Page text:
As ASW points out, you're not defending conspiracy theorists, you're defending skeptics who aren't under attack. The problem isn't "people who don't believe everything they read in the papers," it's people who believe everything they don't read in the papers. It's people who hear hoofbeats in Central Park and think not that it COULD be a moose instead of a horse, but who default to the conclusion that it's PROBABLY (or certainly) a moose (sometimes even a unicorn).
"Torture doesn't work" lol
Guess they forgot to tell Bill Buckley.

"...as we reason and love, we are able to hope. And hope enables us to resist those things that would enslave us."
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Actually they come to the conclusion that it is a unicorn that was deliberately although surreptitiously inserted into the Park and then sacrificed to space aliens in a Satanic ritual by agents of the Illuminati in order to further the world government of . . . . .

It's just more satisfying to believe that everything in history occurred under *somebody's* control, than to realize that -in Larry Niven's phrase- TANJ.

Even Jackie Kennedy was disappointed when Oswald was arrested: "He didn't even have the satisfaction of being killed for civil rights . . . . It's — it had to be some silly little Communist."

Woland

PS As I've mentioned before JFK assassination theories have become like the Murder on the Orient Express. Here is a partially annotated list of 68 persons who have been said to have participated.
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On 2011-05-30 10:16, Ross wrote:
You've brought up a specific theory: The idea that the Apollo landing were faked. You've labelled the idea of entertaining this theory as the act of a very stupid person. Now, what I'm interested to know is have you reached this conclusion by looking at the (alleged) evidence, or dismissed it out-of-hand because it's a "Conspiracy theory"?


I've already given you one reason: Honeysuckle Creek. There is NO WAY that all of the scientists working at the Australian tracking station, plus the Australian government itself, could have been part of some plot to fake radio signals that telemetry showed were coming from the moon. If they had, as is observed by others, it would have leaked and been used as a stick to bang the US over the head by those states in competition with the US during the Cold War.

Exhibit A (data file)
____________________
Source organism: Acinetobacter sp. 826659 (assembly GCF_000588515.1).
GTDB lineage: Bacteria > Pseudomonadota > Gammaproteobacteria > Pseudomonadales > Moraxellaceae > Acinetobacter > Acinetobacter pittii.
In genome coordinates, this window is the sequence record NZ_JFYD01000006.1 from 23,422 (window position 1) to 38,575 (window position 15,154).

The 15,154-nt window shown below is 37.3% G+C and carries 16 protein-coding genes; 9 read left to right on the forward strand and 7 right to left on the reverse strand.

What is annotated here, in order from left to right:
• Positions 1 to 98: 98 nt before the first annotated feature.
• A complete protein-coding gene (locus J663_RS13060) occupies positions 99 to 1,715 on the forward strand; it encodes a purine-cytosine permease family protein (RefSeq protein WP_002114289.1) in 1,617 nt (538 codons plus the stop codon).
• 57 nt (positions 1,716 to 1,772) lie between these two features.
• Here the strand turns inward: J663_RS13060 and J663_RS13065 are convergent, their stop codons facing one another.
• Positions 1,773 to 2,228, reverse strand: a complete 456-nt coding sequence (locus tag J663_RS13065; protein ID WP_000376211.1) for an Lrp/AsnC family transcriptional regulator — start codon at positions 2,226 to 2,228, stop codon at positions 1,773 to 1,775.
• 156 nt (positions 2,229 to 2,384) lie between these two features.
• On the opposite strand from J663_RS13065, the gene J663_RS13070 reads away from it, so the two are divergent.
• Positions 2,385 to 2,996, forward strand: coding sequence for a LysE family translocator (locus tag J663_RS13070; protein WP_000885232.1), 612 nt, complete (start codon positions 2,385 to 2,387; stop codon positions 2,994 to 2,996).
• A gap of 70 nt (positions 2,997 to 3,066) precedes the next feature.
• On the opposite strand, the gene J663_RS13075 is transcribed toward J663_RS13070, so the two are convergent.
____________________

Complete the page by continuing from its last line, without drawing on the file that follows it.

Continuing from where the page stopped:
In other words, the whole idea of such a mega-conspiracy involving hundreds of thousands of people around the world keeping quiet, is simply not plausible. Its impossible. It's hard enough for two people to keep a secret, so apply common sense to the nature of what is being suggested here and you will realise it's a stupid Conspiracy Theory believed only by stupid people.
Whenever I find myself gripping anything too tightly I just ask myself "How would Guy Hollingworth hold this?"

A magician on the Genii Forum

"I would respect VIPs if they respect history."

Hideo Kato
landmark
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Woland,
What, only one Lee Harvey Oswald on the list? What about all the doubles? Very incomplete.
But seriously, a lot of the usual suspects (among the CT-ers, not the assassins) are missing. It's kind of surprising. Linking Posada to the murder is a new one on me, though he is the one person there who is truly a mass murderer (mid-air bombing of a Cuban jetliner killing all 73 aboard).
landmark
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ASW,
Let's agree that hundreds of thousands would not try to fake things. But, just to be difficult, let's suppose that American scientists were able to somehow fake whatever transmissions were received around the world. Certainly scientists have been fooled by clever tricksters before in history.
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Well, landmark, the conspiracy list that I'm aware of more or less at hand, without looking anything up, would include books written claiming that JFK was killed by the Chicago Mafia, by the Corsican/Marseillaise mob, by the FBI, by the CIA, by Castro, by the anti-Castro Cubans, by Russia, by a right-wing cabal of Texas millionaires (cf Burt Lancaster in "Exe-CU-tive Action"), Richard Nixon (who it seems was in Dallas on the very day, but later said he couldn't remember where he was when he got the news), and there was at one time a confession from Charles Harrelson, although he later retracted it. And it was the fact that Officer Tippitt was such a double for JFK that he even had the nickname "JFK" that provided one author with the motive for his killing - by the CIA.